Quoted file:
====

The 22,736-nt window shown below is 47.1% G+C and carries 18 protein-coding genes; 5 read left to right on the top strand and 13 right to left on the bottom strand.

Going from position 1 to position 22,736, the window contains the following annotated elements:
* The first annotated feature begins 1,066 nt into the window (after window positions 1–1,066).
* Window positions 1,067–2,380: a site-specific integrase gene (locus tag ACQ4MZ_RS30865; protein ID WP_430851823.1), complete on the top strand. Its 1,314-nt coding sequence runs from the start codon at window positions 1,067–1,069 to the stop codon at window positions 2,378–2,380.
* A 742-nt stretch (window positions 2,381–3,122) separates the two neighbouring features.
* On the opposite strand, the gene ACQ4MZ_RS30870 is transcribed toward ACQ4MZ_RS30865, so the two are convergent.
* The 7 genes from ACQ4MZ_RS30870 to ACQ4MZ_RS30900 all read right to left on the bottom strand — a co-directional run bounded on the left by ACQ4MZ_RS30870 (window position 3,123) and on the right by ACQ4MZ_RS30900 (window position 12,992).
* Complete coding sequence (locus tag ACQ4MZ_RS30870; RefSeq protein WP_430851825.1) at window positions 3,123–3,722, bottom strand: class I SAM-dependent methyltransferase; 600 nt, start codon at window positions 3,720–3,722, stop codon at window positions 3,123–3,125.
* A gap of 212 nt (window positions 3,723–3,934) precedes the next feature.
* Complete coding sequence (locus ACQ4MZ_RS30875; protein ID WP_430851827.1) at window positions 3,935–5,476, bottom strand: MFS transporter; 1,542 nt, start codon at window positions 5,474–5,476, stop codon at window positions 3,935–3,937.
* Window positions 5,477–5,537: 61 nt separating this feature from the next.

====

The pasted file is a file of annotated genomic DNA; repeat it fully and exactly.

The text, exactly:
The 22,736-nt window shown below is 47.1% G+C and carries 18 protein-coding genes; 5 read left to right on the top strand and 13 right to left on the bottom strand.

Going from position 1 to position 22,736, the window contains the following annotated elements:
* The first annotated feature begins 1,066 nt into the window (after window positions 1–1,066).
* Window positions 1,067–2,380: a site-specific integrase gene (locus tag ACQ4MZ_RS30865; protein ID WP_430851823.1), complete on the top strand. Its 1,314-nt coding sequence runs from the start codon at window positions 1,067–1,069 to the stop codon at window positions 2,378–2,380.
* A 742-nt stretch (window positions 2,381–3,122) separates the two neighbouring features.
* On the opposite strand, the gene ACQ4MZ_RS30870 is transcribed toward ACQ4MZ_RS30865, so the two are convergent.
* The 7 genes from ACQ4MZ_RS30870 to ACQ4MZ_RS30900 all read right to left on the bottom strand — a co-directional run bounded on the left by ACQ4MZ_RS30870 (window position 3,123) and on the right by ACQ4MZ_RS30900 (window position 12,992).
* Complete coding sequence (locus tag ACQ4MZ_RS30870; RefSeq protein WP_430851825.1) at window positions 3,123–3,722, bottom strand: class I SAM-dependent methyltransferase; 600 nt, start codon at window positions 3,720–3,722, stop codon at window positions 3,123–3,125.
* A gap of 212 nt (window positions 3,723–3,934) precedes the next feature.
* Complete coding sequence (locus ACQ4MZ_RS30875; protein ID WP_430851827.1) at window positions 3,935–5,476, bottom strand: MFS transporter; 1,542 nt, start codon at window positions 5,474–5,476, stop codon at window positions 3,935–3,937.
* Window positions 5,477–5,537: 61 nt separating this feature from the next.